Welcome to another installment of Reissue Theory, where we take a look back at notable albums and the reissues they could someday see. Today’s column takes a slight departure, looking at an album that never was, but certainly could be. We present Barry Manilow’s Live at the Troubadour!
Rolling Stone may have famously proclaimed him “the showman of our generation,” but when Clive Davis signed Barry Manilow to the fledgling Arista label, he was anything but. Manilow was a longtime accompanist, jingle writer, arranger and producer on the New York scene, and signed to Arista predecessor Bell Records. But “showman” wasn’t in his vocabulary. He was armed only with a youthful confidence in his skill as a behind-the-scenes music man and his belief that the music he was writing was, indeed, good music, inspired in equal parts by the Broadway musical tradition and the singer/songwriter style of Laura Nyro.
When Manilow took the stage at Los Angeles’ Troubadour on February 25, 1975, there was no flash (and no Lady Flash!), no pizzazz. There was just a musician at work, behind the piano, and a real band: two guitarists, a keyboardist, a bassist, two percussionists, and four background singers, one of whom had been an Archie and a Detergent. Manilow’s performance was captured in stellar sound but its only commercial release has been through the digital treasure trove known as Wolfgang’s Vault. The time is long overdue to expose this performance to an audience more familiar with Manilow the Las Vegas entertainer extraordinaire. The only pyrotechnics at Doug Weston’s Troubadour came from Manilow and his band, whereas today, patrons at a Manilow concert will find costumes, time-honed routines and dazzling showmanship. The artist has allowed some glimpses into his past in recent years, including a DVD release of a 1974 New York City rehearsal at Carroll’s Studio (on the 2-DVD set First and Farewell, also including his performance on a 2004 tour for maximum contrast) in which he agonizes over his set list as he’s about to go solo. With Manilow having recently announced a new Live in London CD, the time couldn’t be better to imagine Barry Manilow: Live at the Troubadour! Our proposed release would offer a glimpse into another path that Manilow might have taken (though few could argue with the success of his phenomenal career).
Hit the jump, and you’ll find yourself on Sunset Boulevard on a winter evening in 1975!
Barry Manilow, Live at the Troubadour (Arista, 2011)
- It’s a Miracle
- I Want to Be Somebody’s Baby
- One of These Days
- Very Strange Medley
- Tryin’ to Get the Feeling Again
- Avenue C
- Could It Be Magic
- Friends/Band Introductions
- Martha Medley
The Brooklyn boy Manilow jokes about being in the “virgin territory” of Los Angeles for his set, a tight, 10-song performance. The similarities to later performances are as striking as the differences; he opens with an energetic “It’s a Miracle,” which occupies the same position in many of his concerts today, almost forty years later. The song had made its debut on Barry Manilow II, released just four months before this concert, in October 1974. Following the song, a breathless Manilow tells the audience in rapid-fire manner, “we’re gonna give you enough music…enough styles here…really, if you give us ten percent of the energy we’re gonna try to give you…it’ll be more fun than Let’s Make a Deal, I promise you!” The loose, casual and good-humored patter provides a look into the real man behind the carefully-guarded artist of today.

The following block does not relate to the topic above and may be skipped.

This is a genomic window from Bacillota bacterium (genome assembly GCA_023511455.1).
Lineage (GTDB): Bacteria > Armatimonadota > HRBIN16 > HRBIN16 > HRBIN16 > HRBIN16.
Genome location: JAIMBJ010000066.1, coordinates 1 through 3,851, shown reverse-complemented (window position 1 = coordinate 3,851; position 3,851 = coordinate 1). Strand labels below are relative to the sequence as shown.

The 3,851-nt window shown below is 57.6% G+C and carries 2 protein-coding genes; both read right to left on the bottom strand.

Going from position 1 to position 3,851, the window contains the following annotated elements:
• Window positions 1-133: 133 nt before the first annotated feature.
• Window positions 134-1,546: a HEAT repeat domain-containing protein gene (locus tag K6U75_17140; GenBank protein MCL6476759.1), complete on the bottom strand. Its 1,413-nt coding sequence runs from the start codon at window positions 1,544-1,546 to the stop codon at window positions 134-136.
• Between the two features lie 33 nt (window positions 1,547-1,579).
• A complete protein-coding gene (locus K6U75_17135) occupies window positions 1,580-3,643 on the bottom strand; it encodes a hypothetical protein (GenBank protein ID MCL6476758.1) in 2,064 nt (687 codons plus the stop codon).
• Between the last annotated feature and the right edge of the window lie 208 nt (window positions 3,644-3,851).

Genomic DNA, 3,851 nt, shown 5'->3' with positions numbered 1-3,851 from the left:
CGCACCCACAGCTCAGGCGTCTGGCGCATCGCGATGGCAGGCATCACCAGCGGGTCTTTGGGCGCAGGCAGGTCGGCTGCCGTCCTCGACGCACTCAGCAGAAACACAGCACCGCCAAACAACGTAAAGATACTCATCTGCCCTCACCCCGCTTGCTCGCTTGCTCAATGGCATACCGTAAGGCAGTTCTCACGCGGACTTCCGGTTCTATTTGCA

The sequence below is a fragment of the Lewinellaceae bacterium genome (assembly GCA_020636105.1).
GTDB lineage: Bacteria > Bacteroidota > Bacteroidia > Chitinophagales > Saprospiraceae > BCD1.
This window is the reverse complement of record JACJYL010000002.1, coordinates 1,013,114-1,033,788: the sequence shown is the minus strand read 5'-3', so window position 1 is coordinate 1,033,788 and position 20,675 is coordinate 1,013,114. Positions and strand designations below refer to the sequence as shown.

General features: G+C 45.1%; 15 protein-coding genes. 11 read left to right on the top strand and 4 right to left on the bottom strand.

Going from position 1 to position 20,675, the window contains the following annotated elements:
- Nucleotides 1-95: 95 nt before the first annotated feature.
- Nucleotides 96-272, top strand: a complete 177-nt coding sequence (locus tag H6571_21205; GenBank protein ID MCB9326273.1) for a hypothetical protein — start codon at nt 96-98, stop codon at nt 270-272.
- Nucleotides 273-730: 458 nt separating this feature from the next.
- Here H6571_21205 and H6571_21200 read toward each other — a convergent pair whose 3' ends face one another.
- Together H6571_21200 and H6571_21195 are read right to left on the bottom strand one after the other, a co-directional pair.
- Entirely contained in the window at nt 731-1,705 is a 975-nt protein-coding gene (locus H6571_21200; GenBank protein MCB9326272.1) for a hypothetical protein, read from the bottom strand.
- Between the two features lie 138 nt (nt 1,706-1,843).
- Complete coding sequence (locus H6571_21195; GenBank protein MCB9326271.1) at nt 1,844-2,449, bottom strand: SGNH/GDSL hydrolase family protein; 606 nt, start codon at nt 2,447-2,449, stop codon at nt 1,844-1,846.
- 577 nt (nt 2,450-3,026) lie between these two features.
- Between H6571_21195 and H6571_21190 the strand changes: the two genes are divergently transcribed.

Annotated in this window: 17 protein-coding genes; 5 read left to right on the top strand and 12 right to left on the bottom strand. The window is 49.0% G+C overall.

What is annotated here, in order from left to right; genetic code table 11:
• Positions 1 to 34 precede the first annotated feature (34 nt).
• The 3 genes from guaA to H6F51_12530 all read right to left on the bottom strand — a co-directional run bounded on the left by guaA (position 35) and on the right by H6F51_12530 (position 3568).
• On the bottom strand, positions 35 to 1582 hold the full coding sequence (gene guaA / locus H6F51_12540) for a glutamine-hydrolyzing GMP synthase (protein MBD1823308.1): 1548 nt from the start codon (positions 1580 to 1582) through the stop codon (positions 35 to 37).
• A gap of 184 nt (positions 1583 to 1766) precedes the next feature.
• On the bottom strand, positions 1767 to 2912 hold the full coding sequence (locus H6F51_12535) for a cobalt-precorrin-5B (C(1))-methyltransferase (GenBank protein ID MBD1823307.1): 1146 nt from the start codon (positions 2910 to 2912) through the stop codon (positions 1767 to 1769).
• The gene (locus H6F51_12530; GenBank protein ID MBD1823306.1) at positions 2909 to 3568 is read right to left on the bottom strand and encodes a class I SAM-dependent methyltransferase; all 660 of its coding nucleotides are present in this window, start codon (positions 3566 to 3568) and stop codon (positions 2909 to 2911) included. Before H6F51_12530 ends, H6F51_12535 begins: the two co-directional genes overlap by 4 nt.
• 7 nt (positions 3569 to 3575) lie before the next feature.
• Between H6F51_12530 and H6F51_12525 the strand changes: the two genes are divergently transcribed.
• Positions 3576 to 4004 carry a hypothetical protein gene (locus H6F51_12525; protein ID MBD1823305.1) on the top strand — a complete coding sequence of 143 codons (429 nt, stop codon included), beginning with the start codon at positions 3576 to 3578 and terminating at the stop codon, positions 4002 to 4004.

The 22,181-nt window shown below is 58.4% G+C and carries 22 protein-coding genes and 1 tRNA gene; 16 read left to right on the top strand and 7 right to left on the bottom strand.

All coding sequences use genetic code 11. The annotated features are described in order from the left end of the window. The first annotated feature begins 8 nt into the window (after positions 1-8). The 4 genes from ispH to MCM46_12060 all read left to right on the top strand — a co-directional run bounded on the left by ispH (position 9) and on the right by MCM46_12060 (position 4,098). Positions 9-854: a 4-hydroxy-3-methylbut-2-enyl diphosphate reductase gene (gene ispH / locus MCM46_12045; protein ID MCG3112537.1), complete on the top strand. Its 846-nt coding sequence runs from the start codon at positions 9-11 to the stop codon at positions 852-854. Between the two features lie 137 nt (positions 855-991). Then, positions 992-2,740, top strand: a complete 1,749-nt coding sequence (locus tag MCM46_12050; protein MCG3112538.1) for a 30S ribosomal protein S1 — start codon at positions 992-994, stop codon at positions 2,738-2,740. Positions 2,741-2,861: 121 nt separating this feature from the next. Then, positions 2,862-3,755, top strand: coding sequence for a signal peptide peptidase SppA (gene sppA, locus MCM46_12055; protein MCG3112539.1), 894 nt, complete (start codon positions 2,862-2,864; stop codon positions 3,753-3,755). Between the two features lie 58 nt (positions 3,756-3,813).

It’s hard not to notice that Manilow revisited this era with 2011’s 15 Minutes, a semi-autobiographical concept album that chronicled the rise (and fall) of a young musician. On 15 Minutes, the singer and songwriter (with his lyrical partner Enoch “Nick” Anderson) also channeled some of the rock energy that pervaded his earliest albums and performances. (Just listen to “Seven More Years” or “Flashy Lady,” just to name two examples.) He name-checks Anderson as he launches into another song off Manilow II, “I Want to Be Somebody’s Baby.” You’ll want to listen to him pounding the piano amidst the swell of electric guitars for this rock-oriented song. Manilow’s vocal is appropriately aggressive, too, and it’s clear that he takes music seriously, commenting on how the lyric escapes the convention of a typical love song: “I want to be somebody’s baby/I don’t want a child of my own/I was the one who was always strong/And I was always the one left alone!/I was the one understanding/And letting the other go free/Now I want to be somebody’s baby/Let somebody worry ’bout me!”
Manilow is joined for the concert by the backing group of his co-producer Ron Dante plus Debra Byrd (now a vocal coach on American Idol), Ramona Brooks and Lorraine Mazzola, who had assumed the name “Reparata” from Mary Aiese as a member of the Delrons. (Mazzola’s use of the name “Reparata” eventually ended up in court!) His backing band was notable, too: guitarist Sid McGuiness would go on to become a guitarist for Peter Gabriel and then in David Letterman’s house band, and Jimmy Maeulen was a percussionist for Bruce Springsteen and others! The band is rounded out by Alan Axelrod on keyboards, Charlie Brown on guitar, Steven Donaghey on bass and Lee Gurst on drums. The women on backgrounds hadn’t yet morphed into Lady Flash; Manilow joked at the Troubadour that they might be “The Manilettes” or even “Barry and the Barettes,” should a better name not come along!